The German Federal Government has recognised sustainability as a cross-sectional task and has made it a fundamental principle of its policy. The most im-portant reform projects of this parliamentary term are oriented towards sustainabil-ity. The basis is formed by the consolation of the national budget: with the aim of reducing new borrowing to nil by 2006, we are creating financial stability and re-turning freedom of decision and creativity to future generations. With the tax re-form and the two Acts for promote families, we are easing the burden on families and employees and offering companies more room to manoeuvre.
The ecological tax reform provides stimulus for increasing energy efficiency and reduces inciden-tal wage costs. The pension reform re-evaluates responsibility between the gen-erations in that it reinforces individual responsibility with additional provisions sponsored by the Government. Conditions are therefore in place to ensure that statutory pension schemes can be still financed by the contributions payer in the future. Reorientation towards a sustainable agricultural policy focusing on consumer pro-tection has also already been introduced with a series of measures. The common task of agricultural structure and coastal protection has been brought into line with these principles as a central support programme at national and regional level. In addition, the introduction of the “Bio-Siegel” (Eco Seal) offers consumers clarity and security when purchasing ecologically produced food products. Furthermore, with conservation of the natural foundations of life, particularly in terms of climate protection and opening the doors to the energy supply of the fu-ture, the course has been set for sustainable development: between 1998 and 2001 the share of wind power was increased through statutory support from 3,000 to 8,000 megawatts and many jobs were created in this industry of the future. In the year 2000, by voluntary agreement with trade and industry, the German Government agreed upon more extensive and demanding targets for reducing CO2. T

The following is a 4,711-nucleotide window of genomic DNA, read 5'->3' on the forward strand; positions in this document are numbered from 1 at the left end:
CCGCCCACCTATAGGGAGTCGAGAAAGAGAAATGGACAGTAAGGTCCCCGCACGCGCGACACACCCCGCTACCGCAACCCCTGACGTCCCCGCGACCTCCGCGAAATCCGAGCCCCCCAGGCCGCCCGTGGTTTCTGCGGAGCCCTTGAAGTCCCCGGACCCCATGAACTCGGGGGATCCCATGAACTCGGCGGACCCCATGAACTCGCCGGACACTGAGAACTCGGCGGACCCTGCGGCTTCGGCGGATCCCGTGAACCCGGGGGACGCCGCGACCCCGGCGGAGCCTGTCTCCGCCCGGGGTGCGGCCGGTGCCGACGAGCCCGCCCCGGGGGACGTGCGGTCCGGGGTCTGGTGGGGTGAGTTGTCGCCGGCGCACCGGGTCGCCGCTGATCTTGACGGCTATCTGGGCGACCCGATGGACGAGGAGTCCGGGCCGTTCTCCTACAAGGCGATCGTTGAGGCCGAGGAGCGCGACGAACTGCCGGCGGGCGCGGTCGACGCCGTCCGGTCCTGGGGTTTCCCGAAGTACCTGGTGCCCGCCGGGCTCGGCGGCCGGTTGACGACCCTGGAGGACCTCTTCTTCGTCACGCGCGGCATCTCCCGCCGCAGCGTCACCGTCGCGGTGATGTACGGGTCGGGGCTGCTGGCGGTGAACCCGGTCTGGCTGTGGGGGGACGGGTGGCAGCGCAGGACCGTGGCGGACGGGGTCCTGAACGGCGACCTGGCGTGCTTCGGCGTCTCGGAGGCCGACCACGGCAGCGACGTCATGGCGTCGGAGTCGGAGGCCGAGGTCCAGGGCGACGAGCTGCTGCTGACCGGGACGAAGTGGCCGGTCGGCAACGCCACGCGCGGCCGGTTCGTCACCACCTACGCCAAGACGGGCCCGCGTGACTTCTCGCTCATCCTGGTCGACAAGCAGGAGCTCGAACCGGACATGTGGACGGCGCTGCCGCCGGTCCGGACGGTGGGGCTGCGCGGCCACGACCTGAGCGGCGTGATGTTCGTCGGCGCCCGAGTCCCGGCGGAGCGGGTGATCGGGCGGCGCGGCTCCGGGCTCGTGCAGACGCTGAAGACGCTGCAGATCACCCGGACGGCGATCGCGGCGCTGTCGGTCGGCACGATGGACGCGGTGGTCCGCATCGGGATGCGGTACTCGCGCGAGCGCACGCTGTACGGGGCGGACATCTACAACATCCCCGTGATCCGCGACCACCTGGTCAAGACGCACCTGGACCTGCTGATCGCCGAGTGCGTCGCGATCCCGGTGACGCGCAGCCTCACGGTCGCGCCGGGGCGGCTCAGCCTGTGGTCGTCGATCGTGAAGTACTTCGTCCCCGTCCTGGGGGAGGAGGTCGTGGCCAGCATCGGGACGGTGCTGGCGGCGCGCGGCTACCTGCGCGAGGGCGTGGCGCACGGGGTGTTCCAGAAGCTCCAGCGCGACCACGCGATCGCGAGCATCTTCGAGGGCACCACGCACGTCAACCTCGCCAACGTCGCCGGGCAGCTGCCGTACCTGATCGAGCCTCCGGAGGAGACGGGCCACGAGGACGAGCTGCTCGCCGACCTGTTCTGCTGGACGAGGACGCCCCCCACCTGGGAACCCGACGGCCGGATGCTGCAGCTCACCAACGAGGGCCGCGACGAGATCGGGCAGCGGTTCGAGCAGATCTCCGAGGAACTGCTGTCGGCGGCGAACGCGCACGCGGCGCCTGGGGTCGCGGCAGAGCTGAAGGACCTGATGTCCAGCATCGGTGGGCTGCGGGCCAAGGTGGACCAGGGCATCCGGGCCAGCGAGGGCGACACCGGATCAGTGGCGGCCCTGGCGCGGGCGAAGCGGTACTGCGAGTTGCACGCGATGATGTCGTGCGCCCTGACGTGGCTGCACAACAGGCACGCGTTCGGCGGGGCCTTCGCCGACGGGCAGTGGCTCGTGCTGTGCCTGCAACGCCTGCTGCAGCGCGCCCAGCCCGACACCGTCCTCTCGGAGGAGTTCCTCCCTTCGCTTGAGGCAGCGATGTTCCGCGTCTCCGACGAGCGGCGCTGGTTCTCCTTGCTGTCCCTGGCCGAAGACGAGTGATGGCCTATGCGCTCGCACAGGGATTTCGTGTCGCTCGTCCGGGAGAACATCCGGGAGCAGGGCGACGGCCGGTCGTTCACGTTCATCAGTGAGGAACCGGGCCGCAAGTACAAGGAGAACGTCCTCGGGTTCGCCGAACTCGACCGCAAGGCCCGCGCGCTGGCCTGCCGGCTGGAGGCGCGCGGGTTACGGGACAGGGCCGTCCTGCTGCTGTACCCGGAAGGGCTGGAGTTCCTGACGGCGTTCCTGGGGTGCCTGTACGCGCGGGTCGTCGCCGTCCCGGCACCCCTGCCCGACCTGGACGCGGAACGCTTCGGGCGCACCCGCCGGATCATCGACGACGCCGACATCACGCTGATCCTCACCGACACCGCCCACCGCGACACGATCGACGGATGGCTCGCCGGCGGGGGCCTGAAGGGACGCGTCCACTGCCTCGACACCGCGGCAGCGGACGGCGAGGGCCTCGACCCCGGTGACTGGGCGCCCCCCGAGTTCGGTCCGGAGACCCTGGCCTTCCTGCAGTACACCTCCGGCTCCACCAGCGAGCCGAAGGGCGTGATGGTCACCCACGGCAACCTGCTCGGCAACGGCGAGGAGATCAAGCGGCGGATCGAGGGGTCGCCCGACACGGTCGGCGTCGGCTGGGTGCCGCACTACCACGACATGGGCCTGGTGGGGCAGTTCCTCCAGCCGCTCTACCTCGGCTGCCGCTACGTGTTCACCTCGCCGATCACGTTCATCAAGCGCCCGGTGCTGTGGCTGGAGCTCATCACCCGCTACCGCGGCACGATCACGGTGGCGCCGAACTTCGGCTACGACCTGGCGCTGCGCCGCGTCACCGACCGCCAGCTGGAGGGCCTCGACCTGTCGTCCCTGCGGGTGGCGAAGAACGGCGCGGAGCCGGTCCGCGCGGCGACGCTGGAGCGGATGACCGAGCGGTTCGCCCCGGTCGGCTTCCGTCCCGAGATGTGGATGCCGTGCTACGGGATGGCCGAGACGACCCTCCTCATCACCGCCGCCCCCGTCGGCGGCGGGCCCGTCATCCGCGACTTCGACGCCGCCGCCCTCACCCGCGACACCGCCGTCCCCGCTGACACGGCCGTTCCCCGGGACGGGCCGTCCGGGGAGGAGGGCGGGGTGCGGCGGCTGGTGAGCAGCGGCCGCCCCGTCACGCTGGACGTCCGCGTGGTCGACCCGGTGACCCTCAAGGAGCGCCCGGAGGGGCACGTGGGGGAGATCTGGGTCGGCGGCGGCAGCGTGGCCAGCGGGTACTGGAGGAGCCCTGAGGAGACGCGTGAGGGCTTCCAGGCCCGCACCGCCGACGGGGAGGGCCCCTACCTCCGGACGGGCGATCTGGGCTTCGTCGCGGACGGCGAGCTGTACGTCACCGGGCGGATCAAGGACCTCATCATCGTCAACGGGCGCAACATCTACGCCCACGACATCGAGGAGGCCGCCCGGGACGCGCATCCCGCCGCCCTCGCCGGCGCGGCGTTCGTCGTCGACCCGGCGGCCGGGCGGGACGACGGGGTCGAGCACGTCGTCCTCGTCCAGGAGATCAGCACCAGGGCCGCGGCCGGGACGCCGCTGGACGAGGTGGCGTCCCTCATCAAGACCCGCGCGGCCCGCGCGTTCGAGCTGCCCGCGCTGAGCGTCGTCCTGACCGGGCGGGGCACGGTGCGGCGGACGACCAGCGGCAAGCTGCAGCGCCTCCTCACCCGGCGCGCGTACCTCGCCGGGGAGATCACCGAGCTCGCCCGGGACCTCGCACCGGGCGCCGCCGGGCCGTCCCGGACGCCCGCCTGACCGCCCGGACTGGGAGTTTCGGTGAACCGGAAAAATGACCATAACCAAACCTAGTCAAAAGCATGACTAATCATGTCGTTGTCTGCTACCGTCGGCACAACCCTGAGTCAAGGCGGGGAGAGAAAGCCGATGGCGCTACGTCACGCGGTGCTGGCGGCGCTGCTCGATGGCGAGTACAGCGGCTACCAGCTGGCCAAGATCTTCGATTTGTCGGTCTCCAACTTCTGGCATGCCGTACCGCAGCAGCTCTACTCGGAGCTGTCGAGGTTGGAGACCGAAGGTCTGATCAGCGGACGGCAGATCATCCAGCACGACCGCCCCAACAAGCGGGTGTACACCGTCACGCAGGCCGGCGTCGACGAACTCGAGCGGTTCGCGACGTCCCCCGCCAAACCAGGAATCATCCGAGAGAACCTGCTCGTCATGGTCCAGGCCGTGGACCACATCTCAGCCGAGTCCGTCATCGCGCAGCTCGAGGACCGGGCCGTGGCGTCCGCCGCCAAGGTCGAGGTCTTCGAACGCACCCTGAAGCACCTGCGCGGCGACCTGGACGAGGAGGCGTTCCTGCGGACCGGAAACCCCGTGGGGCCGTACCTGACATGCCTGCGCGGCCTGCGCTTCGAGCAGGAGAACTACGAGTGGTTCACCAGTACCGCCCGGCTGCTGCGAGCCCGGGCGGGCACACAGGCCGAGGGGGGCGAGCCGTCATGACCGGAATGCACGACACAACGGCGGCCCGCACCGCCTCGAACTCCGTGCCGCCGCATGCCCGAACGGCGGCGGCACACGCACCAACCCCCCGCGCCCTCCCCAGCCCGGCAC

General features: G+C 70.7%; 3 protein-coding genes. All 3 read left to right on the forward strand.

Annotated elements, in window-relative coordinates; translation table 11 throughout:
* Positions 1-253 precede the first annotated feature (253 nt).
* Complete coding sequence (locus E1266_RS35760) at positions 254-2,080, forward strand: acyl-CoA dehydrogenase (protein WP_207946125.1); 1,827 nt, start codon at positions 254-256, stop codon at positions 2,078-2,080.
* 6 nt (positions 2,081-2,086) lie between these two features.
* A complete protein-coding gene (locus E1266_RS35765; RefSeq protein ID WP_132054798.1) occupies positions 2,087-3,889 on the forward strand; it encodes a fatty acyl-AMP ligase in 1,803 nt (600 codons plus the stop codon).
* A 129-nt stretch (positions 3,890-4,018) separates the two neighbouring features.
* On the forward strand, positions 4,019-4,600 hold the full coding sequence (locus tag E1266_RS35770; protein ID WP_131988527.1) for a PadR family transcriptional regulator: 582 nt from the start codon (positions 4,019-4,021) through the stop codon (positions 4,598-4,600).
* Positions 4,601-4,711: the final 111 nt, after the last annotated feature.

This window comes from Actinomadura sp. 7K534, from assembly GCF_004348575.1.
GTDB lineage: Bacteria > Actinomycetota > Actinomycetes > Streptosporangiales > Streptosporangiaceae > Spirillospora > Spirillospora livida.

here is also great potential for energy saving in the redevelopment of existing buildings. Investments of EUR 5 billion, including around EUR 1 billion of federal funds, will be dedicated to this area.
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